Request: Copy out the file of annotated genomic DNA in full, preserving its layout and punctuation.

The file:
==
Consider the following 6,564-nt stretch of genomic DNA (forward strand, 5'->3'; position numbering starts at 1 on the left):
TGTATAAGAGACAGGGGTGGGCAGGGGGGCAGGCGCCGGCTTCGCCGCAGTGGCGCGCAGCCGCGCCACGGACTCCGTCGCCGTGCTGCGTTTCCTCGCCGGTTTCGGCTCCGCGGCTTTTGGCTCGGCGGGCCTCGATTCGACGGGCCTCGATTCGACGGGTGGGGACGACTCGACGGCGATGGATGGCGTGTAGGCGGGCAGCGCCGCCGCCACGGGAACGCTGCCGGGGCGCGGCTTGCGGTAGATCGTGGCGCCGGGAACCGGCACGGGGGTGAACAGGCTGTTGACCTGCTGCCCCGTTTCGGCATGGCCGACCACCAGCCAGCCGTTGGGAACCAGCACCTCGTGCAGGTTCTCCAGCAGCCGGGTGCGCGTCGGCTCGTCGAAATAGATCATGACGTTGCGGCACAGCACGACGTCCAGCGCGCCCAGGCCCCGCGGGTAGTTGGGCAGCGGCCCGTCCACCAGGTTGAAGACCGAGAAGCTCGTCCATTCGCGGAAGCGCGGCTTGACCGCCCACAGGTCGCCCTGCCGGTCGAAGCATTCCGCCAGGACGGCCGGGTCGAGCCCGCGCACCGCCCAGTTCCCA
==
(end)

Consider the following 6,564-nt stretch of genomic DNA (forward strand, 5'->3'; position numbering starts at 1 on the left):
TGTATAAGAGACAGGGGTGGGCAGGGGGGCAGGCGCCGGCTTCGCCGCAGTGGCGCGCAGCCGCGCCACGGACTCCGTCGCCGTGCTGCGTTTCCTCGCCGGTTTCGGCTCCGCGGCTTTTGGCTCGGCGGGCCTCGATTCGACGGGCCTCGATTCGACGGGTGGGGACGACTCGACGGCGATGGATGGCGTGTAGGCGGGCAGCGCCGCCGCCACGGGAACGCTGCCGGGGCGCGGCTTGCGGTAGATCGTGGCGCCGGGAACCGGCACGGGGGTGAACAGGCTGTTGACCTGCTGCCCCGTTTCGGCATGGCCGACCACCAGCCAGCCGTTGGGAACCAGCACCTCGTGCAGGTTCTCCAGCAGCCGGGTGCGCGTCGGCTCGTCGAAATAGATCATGACGTTGCGGCACAGCACGACGTCCAGCGCGCCCAGGCCCCGCGGGTAGTTGGGCAGCGGCCCGTCCACCAGGTTGAAGACCGAGAAGCTCGTCCATTCGCGGAAGCGCGGCTTGACCGCCCACAGGTCGCCCTGCCGGTCGAAGCATTCCGCCAGGACGGCCGGGTCGAGCCCGCGCACCGCCCAGTTCCCA